Princeton University plans to install a 5.3-megawatt solar collector field comprising 16,500 photovoltaic panels on 27 acres it owns near the much-debated Dinky train station. The array is expected to generate 8 million kilowatt-hours per year — enough to power the equivalent of 700 homes or, at Princeton, enough to meet 5.5 percent of total campus electrical needs.
The project will be built between NJ Transit’s Dinky train line, the Delaware & Raritan Canal, Washington Road, and Route 1. The area surrounding the Dinky line has been mired in controversy about what to do with the station on University Place since the university announced plans to build a projected $300 million arts and transit neighborhood there. The fight over what to do with the station itself (the university wants it moved 460 back toward Princeton Junction while Princeton Borough and Township officials have expressed a desire to keep it in place) triggered a recent announcement by the university that it would abandon its plans to build the arts and transit neighborhood near McCarter Theater.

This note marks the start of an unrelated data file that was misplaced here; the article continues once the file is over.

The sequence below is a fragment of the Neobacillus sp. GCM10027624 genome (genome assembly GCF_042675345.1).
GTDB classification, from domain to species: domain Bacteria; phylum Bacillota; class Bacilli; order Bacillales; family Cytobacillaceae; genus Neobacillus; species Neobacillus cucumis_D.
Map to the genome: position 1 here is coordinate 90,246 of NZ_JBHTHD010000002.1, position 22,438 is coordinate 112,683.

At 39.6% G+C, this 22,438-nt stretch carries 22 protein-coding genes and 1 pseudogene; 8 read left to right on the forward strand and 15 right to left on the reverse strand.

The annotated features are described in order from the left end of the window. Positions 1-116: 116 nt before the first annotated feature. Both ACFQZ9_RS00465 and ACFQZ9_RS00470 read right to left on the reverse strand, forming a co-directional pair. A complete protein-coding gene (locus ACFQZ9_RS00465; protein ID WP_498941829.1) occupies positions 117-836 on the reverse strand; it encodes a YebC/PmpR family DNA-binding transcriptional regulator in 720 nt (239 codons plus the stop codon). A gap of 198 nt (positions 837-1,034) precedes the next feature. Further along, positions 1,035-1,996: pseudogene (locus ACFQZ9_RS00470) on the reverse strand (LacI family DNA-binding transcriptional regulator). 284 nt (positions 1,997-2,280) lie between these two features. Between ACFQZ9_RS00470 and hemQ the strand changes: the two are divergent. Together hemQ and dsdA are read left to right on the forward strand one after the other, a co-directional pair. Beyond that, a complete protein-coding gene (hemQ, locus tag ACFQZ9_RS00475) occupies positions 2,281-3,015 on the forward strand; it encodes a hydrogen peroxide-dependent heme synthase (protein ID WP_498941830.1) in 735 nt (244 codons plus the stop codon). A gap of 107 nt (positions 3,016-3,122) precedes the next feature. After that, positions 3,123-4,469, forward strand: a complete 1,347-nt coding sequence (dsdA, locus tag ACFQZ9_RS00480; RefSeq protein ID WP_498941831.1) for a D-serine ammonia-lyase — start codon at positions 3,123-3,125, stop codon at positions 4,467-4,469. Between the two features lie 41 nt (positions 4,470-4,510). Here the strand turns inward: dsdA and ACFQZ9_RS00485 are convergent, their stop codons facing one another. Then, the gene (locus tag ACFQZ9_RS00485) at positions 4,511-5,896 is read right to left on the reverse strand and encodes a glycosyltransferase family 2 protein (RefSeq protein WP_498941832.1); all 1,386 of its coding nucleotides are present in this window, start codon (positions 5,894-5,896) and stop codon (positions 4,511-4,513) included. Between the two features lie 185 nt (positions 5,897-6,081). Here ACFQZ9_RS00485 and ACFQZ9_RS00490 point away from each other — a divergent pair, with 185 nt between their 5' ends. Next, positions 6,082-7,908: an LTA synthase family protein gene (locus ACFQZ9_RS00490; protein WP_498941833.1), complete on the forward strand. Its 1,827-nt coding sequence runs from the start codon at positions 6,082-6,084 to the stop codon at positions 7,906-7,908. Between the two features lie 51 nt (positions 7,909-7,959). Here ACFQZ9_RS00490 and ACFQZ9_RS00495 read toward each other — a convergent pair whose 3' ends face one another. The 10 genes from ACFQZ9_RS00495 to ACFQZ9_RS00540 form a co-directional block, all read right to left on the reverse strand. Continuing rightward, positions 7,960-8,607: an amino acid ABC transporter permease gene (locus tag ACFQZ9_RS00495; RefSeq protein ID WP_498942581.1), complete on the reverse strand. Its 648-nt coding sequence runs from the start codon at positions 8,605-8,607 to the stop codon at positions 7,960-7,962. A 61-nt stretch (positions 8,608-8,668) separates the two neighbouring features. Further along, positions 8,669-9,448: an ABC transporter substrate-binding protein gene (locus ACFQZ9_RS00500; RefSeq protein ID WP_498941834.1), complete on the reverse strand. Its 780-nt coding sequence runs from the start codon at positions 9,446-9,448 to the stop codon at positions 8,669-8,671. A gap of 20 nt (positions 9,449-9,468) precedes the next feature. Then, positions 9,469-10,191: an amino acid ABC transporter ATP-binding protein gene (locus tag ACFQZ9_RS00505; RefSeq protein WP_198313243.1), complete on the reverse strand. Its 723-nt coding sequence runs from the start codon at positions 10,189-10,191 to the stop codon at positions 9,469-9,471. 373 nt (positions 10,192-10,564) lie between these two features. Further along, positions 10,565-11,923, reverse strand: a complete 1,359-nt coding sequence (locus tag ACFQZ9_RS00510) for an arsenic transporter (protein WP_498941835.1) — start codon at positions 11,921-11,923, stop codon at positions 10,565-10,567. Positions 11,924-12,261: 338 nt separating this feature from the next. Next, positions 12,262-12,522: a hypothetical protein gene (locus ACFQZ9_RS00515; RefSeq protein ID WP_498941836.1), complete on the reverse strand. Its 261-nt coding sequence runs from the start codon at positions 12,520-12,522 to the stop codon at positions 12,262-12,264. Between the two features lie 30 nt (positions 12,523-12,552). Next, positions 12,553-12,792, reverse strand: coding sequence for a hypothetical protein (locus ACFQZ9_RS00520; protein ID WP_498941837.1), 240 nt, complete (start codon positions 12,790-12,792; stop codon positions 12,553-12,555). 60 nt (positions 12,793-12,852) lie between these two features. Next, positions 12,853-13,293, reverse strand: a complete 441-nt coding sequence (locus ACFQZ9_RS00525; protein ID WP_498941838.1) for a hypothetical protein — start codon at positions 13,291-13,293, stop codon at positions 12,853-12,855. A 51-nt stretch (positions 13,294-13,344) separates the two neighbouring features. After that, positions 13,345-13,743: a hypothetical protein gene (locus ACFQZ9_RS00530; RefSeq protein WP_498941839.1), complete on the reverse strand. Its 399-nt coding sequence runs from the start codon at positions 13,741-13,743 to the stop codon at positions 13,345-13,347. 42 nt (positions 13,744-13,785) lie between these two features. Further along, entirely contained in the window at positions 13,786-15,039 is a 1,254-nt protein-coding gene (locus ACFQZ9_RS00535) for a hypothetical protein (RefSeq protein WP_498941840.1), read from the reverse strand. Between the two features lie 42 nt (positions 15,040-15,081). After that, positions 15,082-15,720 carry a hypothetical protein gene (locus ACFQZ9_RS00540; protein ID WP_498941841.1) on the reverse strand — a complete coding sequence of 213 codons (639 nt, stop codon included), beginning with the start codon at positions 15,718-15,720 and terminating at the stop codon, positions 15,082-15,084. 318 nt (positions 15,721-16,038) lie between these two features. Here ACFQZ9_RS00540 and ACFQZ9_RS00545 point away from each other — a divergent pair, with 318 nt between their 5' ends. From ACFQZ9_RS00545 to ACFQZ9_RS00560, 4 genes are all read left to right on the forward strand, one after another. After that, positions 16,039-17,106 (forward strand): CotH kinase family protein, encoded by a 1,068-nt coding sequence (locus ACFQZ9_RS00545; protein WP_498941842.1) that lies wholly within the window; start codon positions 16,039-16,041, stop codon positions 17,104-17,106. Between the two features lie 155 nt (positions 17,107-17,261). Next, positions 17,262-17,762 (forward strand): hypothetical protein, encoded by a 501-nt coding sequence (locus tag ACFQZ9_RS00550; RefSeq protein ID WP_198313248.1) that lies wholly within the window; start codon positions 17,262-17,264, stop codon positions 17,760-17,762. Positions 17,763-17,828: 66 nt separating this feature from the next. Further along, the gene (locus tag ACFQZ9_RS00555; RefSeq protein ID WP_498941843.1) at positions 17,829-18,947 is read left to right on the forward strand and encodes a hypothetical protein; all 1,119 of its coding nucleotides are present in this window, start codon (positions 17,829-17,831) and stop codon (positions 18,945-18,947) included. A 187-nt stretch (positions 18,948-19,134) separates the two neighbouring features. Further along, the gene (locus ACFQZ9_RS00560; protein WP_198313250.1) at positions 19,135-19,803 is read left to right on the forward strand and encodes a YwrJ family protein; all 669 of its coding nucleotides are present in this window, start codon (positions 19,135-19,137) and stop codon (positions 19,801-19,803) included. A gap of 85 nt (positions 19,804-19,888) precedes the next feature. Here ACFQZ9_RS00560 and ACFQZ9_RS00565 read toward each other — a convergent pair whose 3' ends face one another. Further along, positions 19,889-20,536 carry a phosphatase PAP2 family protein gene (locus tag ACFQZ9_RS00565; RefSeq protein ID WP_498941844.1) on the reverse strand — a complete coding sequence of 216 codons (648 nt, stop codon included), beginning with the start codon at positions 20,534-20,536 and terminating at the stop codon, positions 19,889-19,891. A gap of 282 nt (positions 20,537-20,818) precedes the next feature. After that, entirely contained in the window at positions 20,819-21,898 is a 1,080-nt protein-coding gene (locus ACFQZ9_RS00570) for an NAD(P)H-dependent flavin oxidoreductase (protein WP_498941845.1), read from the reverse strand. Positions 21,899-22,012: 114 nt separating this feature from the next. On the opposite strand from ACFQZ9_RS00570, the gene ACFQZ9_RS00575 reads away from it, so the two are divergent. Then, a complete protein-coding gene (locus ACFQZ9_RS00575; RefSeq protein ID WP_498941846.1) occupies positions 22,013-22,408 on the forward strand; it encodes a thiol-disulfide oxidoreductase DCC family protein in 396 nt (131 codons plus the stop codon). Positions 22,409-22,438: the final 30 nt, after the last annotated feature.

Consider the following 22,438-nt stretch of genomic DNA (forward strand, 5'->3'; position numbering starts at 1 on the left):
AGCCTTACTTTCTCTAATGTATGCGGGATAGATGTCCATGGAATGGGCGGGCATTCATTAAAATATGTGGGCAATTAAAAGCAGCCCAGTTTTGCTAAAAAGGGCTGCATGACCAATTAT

The school has softened its position some since the announcement. In a meeting on February 4, university officials told Princeton Borough and Township officials that they would be willing to discuss plans to keep the arts village project centered around the Dinky station area. The university had previously stated that it would continue developing its arts village plans, only for a different location.
The solar project, though, seems far less controversial. According to the school, a row of trees along Washington Road will block most of the site from view, and new landscaping will screen the site from the road, lake, and canal towpath.
According to the university, 80 percent of the system will be composed of SunPower T0 Trackers, which use a global positioning system to track the sun’s path. The rest of the system will use fixed panels at a tilt of 25 degrees. SunPower, a solar technology company with offices in Trenton, will design and build the system.
Construction on the system — expected to be one of the largest single installations at an American college — could begin by summer and be completed in a year.
According to the school, the system will be funded and owned by Key Equipment Finance of Colorado, which will lease the system to Princeton.
The new system will join two existing ones for Princeton. In 2009 the university installed a 5,000-panel array on the roof of the Research Collections and Preservation Consortium on the Forrestal Campus and a 216-panel array on the Frick Chemistry Laboratory on the main campus.
Princeton University, 1 Nassau Hall, Princeton 08544; 609-258-3000; fax, 609-258-1294. Shirley M. Tilghman, president. www.princeton.edu